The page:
Something is always going on within the Dietrich College of Humanities and Social Sciences.
Whether it is an innovative student project, groundbreaking research or a faculty-authored bestseller, check out the stories below for a chronological look at what’s happening.
March 24, 2017
Dietrich College Carnival Events
This year, Carnival will be held April 20-27. Several special events are being planned in the Dietrich College of Humanities and Social Sciences, including the annual college reception. And, to celebrate its 50th anniversary, the Department of Statistics is hosting the Morris B. (Morrie) DeGroot Memorial Lecture, a student poster session and reception.
March 23, 2017
CMU Students To Compete for $100K in Citadel and Citadel Securities Datathon
With data scientist and statistician among the fastest growing jobs, organizations in nearly every industry and sector are hunting for the best and brightest.
Citadel, the $26 billion hedge fund is no different, but their approach is somewhat unique. The firm is sponsoring 18 data science competitions at universities across the U.S. and Britain, with a grand prize of $100K. CMU’s Department of Statistics will host the Correlation One and Citadel Datathon on March 25.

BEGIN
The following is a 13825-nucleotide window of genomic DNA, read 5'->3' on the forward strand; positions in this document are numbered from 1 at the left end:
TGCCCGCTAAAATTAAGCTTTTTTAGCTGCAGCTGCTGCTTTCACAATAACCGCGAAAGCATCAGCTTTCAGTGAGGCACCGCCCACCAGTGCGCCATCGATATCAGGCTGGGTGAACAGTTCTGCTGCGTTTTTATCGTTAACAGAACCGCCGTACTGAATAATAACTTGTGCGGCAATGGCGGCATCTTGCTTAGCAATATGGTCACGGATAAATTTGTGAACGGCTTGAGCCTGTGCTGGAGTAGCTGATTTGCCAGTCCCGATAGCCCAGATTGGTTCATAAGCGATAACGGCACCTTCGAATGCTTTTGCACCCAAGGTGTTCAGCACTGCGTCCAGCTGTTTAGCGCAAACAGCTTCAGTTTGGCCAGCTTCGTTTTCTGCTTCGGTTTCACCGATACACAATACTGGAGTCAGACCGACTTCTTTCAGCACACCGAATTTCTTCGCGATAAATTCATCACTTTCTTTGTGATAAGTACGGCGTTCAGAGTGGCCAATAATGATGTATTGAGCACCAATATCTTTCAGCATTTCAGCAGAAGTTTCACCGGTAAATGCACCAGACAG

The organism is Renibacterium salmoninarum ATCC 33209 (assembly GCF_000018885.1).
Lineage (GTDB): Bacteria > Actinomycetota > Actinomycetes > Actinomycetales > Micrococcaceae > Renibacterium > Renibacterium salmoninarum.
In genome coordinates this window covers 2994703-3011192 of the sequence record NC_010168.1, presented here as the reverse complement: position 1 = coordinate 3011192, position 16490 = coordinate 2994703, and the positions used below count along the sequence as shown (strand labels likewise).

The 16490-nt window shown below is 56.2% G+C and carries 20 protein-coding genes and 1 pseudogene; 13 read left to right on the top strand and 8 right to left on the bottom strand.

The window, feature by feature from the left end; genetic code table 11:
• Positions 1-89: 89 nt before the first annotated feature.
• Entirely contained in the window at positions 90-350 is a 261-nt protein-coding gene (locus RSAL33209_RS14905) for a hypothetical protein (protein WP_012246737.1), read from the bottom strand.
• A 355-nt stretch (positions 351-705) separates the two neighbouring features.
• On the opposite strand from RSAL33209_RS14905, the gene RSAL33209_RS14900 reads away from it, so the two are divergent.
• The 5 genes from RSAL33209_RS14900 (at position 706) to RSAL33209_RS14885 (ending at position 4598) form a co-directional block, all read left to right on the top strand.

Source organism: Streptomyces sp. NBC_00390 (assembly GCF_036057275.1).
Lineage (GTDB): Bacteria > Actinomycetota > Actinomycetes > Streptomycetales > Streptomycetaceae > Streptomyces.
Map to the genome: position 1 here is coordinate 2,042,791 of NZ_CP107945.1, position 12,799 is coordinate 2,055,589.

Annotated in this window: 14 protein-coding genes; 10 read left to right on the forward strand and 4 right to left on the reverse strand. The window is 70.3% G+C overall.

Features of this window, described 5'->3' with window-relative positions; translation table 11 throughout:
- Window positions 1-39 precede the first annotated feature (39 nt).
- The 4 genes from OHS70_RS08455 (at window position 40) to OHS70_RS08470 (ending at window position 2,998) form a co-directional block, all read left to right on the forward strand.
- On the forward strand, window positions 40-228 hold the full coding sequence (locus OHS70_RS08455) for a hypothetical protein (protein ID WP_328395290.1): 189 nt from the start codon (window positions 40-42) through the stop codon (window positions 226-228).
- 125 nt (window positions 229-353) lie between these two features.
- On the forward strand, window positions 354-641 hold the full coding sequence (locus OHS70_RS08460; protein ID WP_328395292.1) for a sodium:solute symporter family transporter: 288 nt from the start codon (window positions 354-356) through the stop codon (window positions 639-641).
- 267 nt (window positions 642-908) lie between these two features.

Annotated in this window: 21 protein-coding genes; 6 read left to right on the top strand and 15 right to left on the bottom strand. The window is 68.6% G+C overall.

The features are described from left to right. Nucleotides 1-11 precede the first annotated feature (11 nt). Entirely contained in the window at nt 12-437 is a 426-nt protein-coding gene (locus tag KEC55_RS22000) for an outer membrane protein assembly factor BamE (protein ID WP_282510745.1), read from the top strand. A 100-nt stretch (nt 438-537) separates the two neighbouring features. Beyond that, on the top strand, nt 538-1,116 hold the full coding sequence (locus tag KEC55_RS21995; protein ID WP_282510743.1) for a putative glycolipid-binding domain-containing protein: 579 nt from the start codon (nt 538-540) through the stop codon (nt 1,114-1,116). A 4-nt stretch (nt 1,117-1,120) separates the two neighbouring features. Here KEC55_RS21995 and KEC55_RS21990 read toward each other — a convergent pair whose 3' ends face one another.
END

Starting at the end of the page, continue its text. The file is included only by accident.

March 22, 2017
Looking Forward in Women’s History
Browsing popular bookstores, Lauren Churilla can't help but notice the predominance of male figures in history books. She is one history scholar who sees an opportunity to reverse the trend. Churilla joined the Department of History two years ago as a graduate student. She currently pursues a research interest in women empowerment and self-defense tactics from 1880-1930.
March 21, 2017
Sach Takayasu and a Large Voice for Small Business
As president and CEO of the Asian/Pacific Islander American Chamber of Commerce & Entrepreneurship (ACE), Carnegie Mellon University alumna Sach Takayasu played an instrumental role in what she describes as "giving a voice to the business interests of Asian-Americans and Pacific Islanders (AAPI)."
March 20, 2017
Adult Subcortex Processes Numbers With Same Skill as Infants
Despite major brain differences, many species from spiders to humans can recognize and differentiate relative quantities. Adult primates, however, are the only ones with a sophisticated cortical brain system, meaning that the others rely on a subcortex or its evolutionary equivalent.
CMU scientists wanted to find out whether the adult human subcortex contributes to number processing at all.